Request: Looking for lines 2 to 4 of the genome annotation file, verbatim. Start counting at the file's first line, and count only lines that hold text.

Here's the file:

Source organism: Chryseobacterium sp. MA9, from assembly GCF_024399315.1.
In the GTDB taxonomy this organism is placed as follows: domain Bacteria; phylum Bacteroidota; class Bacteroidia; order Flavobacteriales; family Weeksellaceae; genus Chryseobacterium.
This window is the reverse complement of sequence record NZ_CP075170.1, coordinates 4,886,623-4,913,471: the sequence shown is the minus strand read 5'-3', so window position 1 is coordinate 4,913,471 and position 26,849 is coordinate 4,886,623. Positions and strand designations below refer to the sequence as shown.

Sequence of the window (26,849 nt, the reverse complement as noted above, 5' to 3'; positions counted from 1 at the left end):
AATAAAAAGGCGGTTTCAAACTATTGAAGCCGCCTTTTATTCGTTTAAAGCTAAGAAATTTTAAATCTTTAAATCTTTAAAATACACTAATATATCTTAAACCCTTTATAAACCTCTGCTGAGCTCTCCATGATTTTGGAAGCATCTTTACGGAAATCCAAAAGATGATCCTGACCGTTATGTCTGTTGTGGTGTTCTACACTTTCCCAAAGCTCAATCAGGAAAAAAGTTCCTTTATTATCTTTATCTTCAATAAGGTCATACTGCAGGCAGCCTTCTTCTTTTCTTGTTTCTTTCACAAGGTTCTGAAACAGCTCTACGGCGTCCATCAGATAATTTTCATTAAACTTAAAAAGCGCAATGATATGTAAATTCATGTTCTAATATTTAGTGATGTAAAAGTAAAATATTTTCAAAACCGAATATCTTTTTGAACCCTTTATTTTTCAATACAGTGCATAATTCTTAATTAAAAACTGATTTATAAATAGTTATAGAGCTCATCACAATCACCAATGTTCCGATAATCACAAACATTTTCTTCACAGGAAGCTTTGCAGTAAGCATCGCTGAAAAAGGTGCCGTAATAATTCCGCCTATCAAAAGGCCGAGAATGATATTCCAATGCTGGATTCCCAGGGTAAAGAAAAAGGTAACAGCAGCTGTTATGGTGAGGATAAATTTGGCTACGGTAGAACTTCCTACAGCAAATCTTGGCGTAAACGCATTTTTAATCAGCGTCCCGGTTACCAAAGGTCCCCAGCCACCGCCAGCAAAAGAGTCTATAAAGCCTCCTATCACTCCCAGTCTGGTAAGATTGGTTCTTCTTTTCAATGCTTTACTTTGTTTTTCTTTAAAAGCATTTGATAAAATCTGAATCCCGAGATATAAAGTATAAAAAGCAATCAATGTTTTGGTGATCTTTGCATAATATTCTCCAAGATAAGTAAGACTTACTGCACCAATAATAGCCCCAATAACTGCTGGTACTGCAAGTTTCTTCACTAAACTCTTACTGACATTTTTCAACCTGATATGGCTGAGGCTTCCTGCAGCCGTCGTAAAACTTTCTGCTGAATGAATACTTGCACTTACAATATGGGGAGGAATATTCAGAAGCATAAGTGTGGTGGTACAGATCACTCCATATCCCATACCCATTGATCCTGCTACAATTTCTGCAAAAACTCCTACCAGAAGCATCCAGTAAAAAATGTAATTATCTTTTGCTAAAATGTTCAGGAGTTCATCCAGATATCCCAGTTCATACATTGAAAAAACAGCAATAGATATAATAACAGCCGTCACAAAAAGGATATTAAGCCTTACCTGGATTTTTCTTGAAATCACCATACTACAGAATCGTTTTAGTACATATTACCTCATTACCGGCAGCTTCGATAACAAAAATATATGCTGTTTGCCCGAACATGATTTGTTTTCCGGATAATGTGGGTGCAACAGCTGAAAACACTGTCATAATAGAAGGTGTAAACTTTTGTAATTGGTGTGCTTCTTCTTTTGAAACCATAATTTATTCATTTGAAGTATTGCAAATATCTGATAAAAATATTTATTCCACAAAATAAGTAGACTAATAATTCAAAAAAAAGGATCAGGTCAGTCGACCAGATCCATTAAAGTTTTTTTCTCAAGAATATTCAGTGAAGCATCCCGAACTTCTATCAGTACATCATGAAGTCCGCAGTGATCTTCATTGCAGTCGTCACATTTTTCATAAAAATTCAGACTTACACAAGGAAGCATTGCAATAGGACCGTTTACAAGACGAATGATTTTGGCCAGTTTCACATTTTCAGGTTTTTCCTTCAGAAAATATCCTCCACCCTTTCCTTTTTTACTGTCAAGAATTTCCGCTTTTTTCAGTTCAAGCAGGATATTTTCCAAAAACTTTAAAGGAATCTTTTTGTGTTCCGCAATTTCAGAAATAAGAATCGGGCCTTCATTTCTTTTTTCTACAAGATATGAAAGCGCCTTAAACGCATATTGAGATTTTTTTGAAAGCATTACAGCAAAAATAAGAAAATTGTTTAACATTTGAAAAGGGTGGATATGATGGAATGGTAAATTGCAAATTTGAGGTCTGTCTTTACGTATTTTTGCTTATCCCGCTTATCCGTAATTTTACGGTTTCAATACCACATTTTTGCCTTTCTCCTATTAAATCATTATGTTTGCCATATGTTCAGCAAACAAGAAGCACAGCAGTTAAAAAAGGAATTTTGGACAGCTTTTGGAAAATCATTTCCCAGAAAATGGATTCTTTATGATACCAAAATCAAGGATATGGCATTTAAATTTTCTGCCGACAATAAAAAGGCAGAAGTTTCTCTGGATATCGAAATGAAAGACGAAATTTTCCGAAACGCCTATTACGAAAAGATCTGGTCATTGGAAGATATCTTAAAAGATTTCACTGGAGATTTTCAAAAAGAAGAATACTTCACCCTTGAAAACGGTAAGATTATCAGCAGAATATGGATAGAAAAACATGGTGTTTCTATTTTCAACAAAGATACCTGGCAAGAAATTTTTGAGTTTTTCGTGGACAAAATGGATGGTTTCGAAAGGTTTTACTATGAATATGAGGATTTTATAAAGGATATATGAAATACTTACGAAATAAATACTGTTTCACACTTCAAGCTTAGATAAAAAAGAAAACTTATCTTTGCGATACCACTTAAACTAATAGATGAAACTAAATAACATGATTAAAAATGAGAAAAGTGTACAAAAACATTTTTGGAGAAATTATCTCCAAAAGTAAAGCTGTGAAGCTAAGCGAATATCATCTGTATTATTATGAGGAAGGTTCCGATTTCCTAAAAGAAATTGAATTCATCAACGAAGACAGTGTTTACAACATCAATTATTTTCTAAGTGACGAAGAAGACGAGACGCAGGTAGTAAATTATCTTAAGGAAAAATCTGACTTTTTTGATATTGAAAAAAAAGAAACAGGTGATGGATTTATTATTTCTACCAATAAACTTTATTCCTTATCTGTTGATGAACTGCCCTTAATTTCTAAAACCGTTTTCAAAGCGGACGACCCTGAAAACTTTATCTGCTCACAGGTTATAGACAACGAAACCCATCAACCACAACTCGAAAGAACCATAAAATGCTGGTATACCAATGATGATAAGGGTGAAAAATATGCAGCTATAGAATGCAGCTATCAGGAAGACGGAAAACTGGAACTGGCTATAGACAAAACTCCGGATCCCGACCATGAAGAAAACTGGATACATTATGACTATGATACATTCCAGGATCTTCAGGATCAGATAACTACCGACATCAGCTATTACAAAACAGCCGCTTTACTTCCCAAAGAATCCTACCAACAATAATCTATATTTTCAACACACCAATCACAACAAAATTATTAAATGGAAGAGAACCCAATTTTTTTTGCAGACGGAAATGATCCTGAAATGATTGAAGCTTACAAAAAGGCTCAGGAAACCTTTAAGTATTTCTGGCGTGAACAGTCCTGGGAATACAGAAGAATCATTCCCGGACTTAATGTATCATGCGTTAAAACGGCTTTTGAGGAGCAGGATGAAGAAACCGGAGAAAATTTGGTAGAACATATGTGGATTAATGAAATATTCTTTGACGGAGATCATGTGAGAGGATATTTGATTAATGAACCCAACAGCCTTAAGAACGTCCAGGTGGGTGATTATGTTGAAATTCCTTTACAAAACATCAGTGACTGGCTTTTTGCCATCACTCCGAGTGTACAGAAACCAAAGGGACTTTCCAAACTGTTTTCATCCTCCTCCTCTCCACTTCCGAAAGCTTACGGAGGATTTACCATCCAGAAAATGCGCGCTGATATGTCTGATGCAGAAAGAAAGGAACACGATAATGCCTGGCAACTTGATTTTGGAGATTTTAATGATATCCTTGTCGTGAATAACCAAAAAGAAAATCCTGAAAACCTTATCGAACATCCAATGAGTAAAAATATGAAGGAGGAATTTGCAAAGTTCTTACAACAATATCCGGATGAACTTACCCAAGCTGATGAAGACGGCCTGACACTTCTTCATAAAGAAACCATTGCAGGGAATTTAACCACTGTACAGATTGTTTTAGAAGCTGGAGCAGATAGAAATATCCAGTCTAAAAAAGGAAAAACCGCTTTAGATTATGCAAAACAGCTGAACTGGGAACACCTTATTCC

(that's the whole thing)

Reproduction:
In the GTDB taxonomy this organism is placed as follows: domain Bacteria; phylum Bacteroidota; class Bacteroidia; order Flavobacteriales; family Weeksellaceae; genus Chryseobacterium.
This window is the reverse complement of sequence record NZ_CP075170.1, coordinates 4,886,623-4,913,471: the sequence shown is the minus strand read 5'-3', so window position 1 is coordinate 4,913,471 and position 26,849 is coordinate 4,886,623. Positions and strand designations below refer to the sequence as shown.

Sequence of the window (26,849 nt, the reverse complement as noted above, 5' to 3'; positions counted from 1 at the left end):